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EMIRATE OF BUKHARA

Part of ancient Sogdiana, it was ruled (A.D. 709874) by the Umayyad Arabs and played an important role under the Samanid dynasties (8751000). It was a trade, transport, and cultural center of the Islamic world. The Seljuk Turks ruled from 1004 to 1133; later, the realm was conquered by Genghiz Khan (1220) and in the 14th cent. by Timur. The Timurid dynasties ruled until the invasion of Uzbek tribes early in the 16th century. The Bukhara emirate was founded by the Uzbek Khan Sheybani, who between 1500 and 1507 conquered the Timurid domains in Transoxania. In 1555, Abdullah Khan transferred the capital from Samarkand to Bukhara, from which the state then took its name. Internal feuds weakened Bukhara, it split into a number of principalities, and in 1740 it was conquered by Nadir Shah of Persia. In 1753, Bukhara again became an independent emirate but did not recover its supremacy over Khwarazm, Merv, Badakhshan, Tashkent, and the Fergana Valley. Bukhara's population consisted principally of Uzbeks (who remained politically dominant), Sarts, and Tajiks. Defeated by Russia in 1866, the emirate became a Russian protectorate in 1868. In 1920, after a prolonged battle with Bolshevik forces, the last emir was driven into Afghanistan. The Bukhara People's Soviet Republic was established (1920) and lasted until 1924. In the same year it was proclaimed a socialist republic and was incorporated in the USSR; a few months later, however, it was dismembered and divided between Uzbekistan, Tajikistan, and Turkmenistan. After the breakup of the Soviet Union, the area became part of Tajikistan.

Bukhara 1298.JPG (48897 bytes)

1 Tilla - 1298 AH

KM-065 - 5,00 g -22,4 mm  

Edge - Smooth

This coin has Arabic inscriptions on both sides. The date 1298 is on the reverse. This coin was minted under the authority of Emir Nasrullah.


BULGARIA

Bulgaria was part of the Kingdom of Macedonian ancient times. By 46 BC, the Romans had conquered the whole peninsula, which they inhabited the region until invasions by Thraco-Illyrian tribes left the area a devastated wasteland. Peaceful Slavic farmers grazed in during the 6th century. In 679, the Bulgars, a fierce Turkic tribe, crossed the Danube to found the first Bulgarian state. The Bulgars were eventually assimilated by the more numerous Slavs, and they adopted their language and way of life.  Tsar Boris I accepted Orthodox Christianity in 865.  The Turks started making inroads and by the end of the 14th century, they controlled all of Bulgaria, beginning five centuries of Ottoman rule.  In 1878, European powers intervened and Bulgaria was made a principality under Ottoman suzerainty.  Eastern Rumelia was joined to the principality in 1885.  An independent Bulgarian kingdom was proclaimed on 22 September 1908.  They fought both World Wars allied with Germany.  In 1944 it was liberated by the Soviets who installed a communist puppet government under Todor Zhivkov. The communists were overthrown in 1989 and a republic was constituted.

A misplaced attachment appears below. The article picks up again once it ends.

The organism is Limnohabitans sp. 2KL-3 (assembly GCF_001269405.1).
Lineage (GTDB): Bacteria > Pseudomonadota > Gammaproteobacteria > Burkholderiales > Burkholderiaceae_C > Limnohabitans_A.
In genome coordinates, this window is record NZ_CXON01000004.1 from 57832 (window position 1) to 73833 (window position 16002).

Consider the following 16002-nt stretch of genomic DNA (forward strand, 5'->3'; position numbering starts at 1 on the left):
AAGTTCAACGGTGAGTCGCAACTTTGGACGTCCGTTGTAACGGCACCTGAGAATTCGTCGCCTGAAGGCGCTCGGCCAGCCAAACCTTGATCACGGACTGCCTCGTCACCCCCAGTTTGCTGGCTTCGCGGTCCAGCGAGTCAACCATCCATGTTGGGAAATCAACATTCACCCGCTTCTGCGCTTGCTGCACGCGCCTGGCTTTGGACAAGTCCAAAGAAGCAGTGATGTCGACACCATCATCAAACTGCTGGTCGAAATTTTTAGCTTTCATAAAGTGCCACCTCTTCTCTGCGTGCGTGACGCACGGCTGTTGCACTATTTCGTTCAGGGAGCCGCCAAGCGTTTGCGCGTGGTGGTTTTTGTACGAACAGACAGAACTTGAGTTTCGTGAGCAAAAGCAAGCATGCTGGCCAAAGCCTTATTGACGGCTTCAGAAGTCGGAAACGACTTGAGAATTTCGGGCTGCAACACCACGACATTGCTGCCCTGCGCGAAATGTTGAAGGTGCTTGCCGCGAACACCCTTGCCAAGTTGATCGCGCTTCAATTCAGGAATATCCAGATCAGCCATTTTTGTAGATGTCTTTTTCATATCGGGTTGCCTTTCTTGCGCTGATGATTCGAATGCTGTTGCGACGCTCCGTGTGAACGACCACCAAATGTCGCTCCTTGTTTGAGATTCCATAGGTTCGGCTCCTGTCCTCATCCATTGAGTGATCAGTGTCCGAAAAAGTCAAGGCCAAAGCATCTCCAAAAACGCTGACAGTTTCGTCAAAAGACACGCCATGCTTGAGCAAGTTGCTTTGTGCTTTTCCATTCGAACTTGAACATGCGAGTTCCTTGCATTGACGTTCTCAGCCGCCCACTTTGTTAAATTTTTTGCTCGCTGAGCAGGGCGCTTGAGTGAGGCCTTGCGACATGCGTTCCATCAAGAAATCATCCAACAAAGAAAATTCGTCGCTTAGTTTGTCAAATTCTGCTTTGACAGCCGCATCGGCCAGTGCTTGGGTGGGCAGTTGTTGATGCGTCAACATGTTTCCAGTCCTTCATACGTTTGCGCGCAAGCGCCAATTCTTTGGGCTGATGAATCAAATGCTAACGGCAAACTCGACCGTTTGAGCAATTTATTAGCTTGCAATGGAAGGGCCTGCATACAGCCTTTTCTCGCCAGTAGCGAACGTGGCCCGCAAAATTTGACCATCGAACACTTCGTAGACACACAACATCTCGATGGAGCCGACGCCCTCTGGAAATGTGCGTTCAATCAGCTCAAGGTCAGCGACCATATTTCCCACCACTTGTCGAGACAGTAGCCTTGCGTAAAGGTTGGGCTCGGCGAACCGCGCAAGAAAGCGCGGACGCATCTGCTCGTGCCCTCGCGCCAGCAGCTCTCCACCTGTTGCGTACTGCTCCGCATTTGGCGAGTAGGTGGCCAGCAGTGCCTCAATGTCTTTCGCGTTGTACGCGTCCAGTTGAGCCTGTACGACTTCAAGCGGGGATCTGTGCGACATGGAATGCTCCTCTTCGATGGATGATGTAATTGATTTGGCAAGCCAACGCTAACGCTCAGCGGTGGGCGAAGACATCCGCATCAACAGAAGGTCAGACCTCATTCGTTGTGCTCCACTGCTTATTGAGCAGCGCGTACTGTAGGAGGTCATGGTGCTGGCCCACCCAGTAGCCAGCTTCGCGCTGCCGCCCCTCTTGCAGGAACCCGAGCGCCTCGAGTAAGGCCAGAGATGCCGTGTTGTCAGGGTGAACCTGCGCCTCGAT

Coinage was struck in Bulgarian territory since Roman times at the Serdica mint. The first national Bulgarian coinage began during the reign of Tsar Ivan Asen II (121841).  Bulgarian coinage resumed in 1881.

20 Leva - 1894-KB

KM-020 - 6,45 g -21 mm

Mintage - 0,100M

The obverse has a bareheaded bust of Tsar Ferdinand (b1861-d1948) with the Bulgarian inscription FERDINAND I BULGARSKII KNYAZ. Below the bust are the initials of the designer and the KB  mint mark for the Kormoczbanya mint in today's Slovakia. Ferdinand was ruling prince under the Ottoman Empire from 1896 to 1908. When the Young Turk rebellion broke out, Ferdinand seized the opportunity to declare Bulgaria independent with him as tsar. He joined the Central Powers in the Great War and when the side lost in 1918, he had to abdicate in favor of his son, Boris III. He spent his remaining life at Coburg, Germany.  The reverse has the Bulgarian royal arms with the nation's name KINGDOM OF BULGARIA in Bulgarian. The denomination 20 LEVA flanks the arms and the date is at the bottom.

There are more Bulgarian gold coins in this section if you are interested - Page Bulgaria 1


BURMA (MYANMAR)

Myanmar, a southeast Asian country bordering India and Thailand, dates back to the early 11th Century A.D. when King Anawratha unified the country and founded the First "Myanmar" Empire in Bagan. The second Myanmar Empire was founded in mid 16th Century by King Bayinnaung. King Alaungpaya founded the last Myanmar Dynasty in 1752 and it was during the zenith of this Empire that the British moved into Myanmar. Like India, Burma became a British colony only after three Anglo-Myanmar wars in 1825, 1852 and 1885. Burma was part of India until 1937 when it became an autonomous colony. During World War II Burma was occupied by the Japanese from 1942 till 1945. Burma became a sovereign independent State on 4 January 1948. In 1962, the military took over the country. In 1974, the country became a socialist republic. The country's name was officially changed to Myanmar in 1989, restoring the ancient name of the region. A number of separatist units operated within Burma particularly in the Shan State.